Is this the year of online education – along with the year of everything else? Online Learning has a different meaning depending on the audience. This post will review the trinity of online education: commercial, higher education, and K-12.


Commercial course platforms are for profit. They operate by providing the platform, modest promotion, and in exchange dictate the profit sharing for selling each course. Courses are exclusively asynchronous and video-based in this format.

These platforms rely heavily on teacher-created videos for instruction. This always slowed down my course creation, I preferred to write and create workbooks over talking and recording my content. The near-exclusivity of video content is why I could never get very excited about Udemy course creation and ultimately never published my courses there.

I had one offer to create a course for a newly organizing commercial course platform and was paid upon completion of the course. The current platform I am publishing course to is Teachable. I use blog content and topics to create courses and offer single purchase prices for courses ($25-45) and Teachable offers monthly payments.

Related: Updating an Online Course

Higher Education

There are two ways in which higher education offers online education. Higher education offers official degree programs and Massive Open Online Courses (MOOCs) less formal education. MOOCs have a special offering for educators, self-driven professional learning readily available to teachers can be effective personalized professional development.

Related: MOOCs

Higher education offers college degrees online. College teaching also offers current educators access to many adjunct teaching positions through online programs. Until 2020, college courses, either as a student or teacher, were the only experience with online teaching for many educators.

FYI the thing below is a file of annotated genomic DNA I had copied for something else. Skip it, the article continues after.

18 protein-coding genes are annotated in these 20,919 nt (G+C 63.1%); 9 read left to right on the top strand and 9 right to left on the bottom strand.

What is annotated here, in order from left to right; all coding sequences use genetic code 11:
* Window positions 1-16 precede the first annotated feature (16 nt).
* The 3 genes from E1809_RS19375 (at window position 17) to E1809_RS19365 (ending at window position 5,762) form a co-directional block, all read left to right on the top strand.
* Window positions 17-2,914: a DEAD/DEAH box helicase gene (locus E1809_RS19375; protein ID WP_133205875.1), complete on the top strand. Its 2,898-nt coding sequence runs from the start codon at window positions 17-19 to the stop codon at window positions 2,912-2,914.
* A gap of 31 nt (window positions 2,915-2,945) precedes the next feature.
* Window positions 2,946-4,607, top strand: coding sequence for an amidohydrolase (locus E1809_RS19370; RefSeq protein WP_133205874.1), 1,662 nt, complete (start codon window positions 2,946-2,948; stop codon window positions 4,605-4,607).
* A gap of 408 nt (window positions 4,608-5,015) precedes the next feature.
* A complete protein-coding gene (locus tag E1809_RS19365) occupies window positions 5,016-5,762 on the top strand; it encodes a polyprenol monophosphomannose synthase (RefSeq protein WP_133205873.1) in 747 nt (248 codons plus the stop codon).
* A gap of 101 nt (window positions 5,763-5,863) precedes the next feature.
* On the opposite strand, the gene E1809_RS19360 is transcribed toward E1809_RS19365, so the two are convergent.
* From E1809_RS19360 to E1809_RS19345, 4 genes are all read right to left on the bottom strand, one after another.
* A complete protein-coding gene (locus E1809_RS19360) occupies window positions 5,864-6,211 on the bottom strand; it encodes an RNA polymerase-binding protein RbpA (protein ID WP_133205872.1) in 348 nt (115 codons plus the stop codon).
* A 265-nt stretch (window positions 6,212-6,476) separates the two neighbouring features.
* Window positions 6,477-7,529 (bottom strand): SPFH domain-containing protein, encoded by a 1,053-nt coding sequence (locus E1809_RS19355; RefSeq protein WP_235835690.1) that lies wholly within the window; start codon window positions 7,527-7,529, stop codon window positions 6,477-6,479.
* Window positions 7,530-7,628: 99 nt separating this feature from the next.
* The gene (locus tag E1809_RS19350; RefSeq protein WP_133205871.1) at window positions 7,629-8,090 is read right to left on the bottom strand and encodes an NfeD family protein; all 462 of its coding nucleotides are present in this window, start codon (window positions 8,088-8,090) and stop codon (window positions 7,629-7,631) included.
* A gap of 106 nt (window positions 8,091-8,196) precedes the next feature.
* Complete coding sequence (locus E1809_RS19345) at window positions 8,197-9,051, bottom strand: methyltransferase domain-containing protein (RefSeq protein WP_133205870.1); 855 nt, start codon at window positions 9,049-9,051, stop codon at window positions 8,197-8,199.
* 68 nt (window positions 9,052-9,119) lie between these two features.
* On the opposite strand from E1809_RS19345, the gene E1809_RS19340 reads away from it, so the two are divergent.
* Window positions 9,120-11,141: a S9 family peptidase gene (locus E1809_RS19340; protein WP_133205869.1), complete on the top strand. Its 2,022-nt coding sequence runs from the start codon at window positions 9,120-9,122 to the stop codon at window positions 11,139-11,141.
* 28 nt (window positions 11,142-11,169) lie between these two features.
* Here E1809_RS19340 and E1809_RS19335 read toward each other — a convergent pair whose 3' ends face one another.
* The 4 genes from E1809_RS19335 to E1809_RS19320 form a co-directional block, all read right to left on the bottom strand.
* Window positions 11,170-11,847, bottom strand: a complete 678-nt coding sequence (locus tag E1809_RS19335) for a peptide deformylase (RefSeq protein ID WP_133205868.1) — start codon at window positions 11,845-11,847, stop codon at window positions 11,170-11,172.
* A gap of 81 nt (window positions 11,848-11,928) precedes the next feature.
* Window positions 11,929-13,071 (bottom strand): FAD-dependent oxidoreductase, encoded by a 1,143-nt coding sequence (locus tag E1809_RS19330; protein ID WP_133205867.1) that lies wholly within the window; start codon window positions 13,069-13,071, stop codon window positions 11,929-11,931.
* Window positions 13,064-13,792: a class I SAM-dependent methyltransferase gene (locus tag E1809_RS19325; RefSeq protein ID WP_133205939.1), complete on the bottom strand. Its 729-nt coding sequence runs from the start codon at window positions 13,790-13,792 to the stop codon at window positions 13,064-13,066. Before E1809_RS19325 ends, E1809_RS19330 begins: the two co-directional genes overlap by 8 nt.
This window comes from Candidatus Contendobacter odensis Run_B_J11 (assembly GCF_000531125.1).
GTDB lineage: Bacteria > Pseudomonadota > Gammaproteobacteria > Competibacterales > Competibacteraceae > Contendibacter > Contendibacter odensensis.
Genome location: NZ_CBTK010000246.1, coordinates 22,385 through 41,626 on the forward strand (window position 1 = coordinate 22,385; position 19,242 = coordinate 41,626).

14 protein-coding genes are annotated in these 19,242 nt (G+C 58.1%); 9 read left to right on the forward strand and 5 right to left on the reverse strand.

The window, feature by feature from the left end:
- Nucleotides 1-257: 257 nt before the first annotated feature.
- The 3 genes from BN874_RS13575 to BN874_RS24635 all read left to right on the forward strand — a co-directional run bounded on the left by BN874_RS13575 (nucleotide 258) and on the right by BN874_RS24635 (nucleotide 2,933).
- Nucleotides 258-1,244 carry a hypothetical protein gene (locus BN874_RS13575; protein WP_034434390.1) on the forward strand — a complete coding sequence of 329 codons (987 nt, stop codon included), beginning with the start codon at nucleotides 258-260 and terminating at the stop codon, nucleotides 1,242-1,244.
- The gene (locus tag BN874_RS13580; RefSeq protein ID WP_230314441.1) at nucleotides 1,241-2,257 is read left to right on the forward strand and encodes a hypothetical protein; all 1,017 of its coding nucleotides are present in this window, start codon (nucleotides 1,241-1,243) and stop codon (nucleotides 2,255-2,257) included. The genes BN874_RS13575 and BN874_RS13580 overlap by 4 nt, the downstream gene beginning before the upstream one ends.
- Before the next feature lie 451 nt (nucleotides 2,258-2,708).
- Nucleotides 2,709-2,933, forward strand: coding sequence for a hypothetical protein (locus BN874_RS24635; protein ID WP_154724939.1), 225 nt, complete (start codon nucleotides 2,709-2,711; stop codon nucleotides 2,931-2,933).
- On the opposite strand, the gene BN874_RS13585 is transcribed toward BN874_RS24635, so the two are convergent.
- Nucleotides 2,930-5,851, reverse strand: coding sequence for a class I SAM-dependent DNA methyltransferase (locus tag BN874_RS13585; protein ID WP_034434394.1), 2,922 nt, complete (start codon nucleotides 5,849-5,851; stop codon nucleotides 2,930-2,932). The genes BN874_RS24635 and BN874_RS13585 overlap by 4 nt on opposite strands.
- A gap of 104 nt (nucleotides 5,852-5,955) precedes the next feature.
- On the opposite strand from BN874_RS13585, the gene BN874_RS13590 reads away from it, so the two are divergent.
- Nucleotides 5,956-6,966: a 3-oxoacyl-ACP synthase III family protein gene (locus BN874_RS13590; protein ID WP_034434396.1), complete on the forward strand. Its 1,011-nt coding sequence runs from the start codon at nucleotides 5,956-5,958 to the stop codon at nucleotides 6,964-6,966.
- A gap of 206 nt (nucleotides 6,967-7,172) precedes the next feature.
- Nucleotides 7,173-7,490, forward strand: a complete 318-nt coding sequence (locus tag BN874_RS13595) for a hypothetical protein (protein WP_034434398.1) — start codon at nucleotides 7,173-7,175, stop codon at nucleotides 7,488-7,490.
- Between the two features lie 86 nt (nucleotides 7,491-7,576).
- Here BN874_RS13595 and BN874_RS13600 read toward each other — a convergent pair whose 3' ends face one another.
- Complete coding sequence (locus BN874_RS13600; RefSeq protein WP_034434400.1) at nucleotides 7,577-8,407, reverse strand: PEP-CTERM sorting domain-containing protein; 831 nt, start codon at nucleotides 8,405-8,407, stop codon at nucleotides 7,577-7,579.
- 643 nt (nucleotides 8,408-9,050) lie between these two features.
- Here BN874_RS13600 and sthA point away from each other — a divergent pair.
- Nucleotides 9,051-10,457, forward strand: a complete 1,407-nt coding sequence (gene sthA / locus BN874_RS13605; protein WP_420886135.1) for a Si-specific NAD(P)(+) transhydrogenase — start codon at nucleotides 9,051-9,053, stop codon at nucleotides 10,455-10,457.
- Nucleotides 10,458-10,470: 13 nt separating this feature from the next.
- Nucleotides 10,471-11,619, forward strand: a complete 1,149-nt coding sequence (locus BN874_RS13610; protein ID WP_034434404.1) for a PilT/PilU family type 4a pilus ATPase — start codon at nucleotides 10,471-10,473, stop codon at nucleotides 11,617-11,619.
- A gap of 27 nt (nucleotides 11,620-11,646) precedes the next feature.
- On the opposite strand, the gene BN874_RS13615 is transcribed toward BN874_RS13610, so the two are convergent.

Many colleges now offer Online Teaching Endorsements within existing programs for K-12 educators. This new offering coincides with acquisitions of learning management systems (LMS) in K-12 institutions, where it only used to be a higher education tool.

Related: Ready to Teach Online?


#RemoteLearning in spring 2020 to #OnlineLearning in the fall of 2020 was all a new experience for many K-12 educators.

…if Remote Learning were a long-term sustained effort it would be Online Learning, but as a temporary response to conditions, Remote Learning is temporary and still is closer to Blended Learning than Online Learning.

Related: #RemoteLearning is Something Different

K-12 educators were in the spring and are this fall under extreme duress. K-12 was a previously stable, slow to change institution and is undergoing rapid and drastic transformation. The year 2020 is as much a test of can K-12 handle rapid change as can K-12 education move to an online platform. Because, of course, K-12 can move online.

K-12 has different considerations than higher education. K-12 educators typically are doing more than one job and K-12 educators typically have access to fewer resources. Until 2020, educators may have only had access to the content which they created. So K-12 educators first had to master the art of content creation and then instructional design.

Content Creation

Creating online content is a minefield of things to avoid. Teachers may be tempted to spend more time on graphic design over academic content creation. When teachers consider moving tested content online they should consider the way to breakdown those learning experiences to online experiences (Read: How to Turn Worksheets into Online Content).

The features of an online course largely depend on the online learning environment – hopefully an LMS – a teacher can use. But the selection and purpose of those features say a great deal about your classroom philosophy.

Instructional Design

Instruction has to be chunked differently for online delivery. An instructor has to find the intersection of the pace of the students and the content and build to mimic that cadence of learning. Building within an LMS is easier because of the built-in tools, but K-12 teachers often have to make their designs work in various online places (Google suite, Sites, or blogs).

After K-12 educators catch up to only doing the job of an online instructor, there are nuances to consider when moving from face-to-face only to online.

Online Pedagogy

Introducing yourself as the instructor to the online class is the first step in teacher presence. Once the other tasks are handled, the idea of being a presence in your online classroom and using the features of the LMS to do so becomes paramount (Read: 4 Way to make your LMS Work for You). Teaching in the online classroom is aided by statistics, but the instruction is not helpful unless you are engaging your students.

The Trinity of Online Learning depends on the audience but also highlights the extra effort required of K-12 educators. Teh year 2020 may be the year of online learning, but the bigger idea is that no educational audience will ever shrink back to only face-to-face.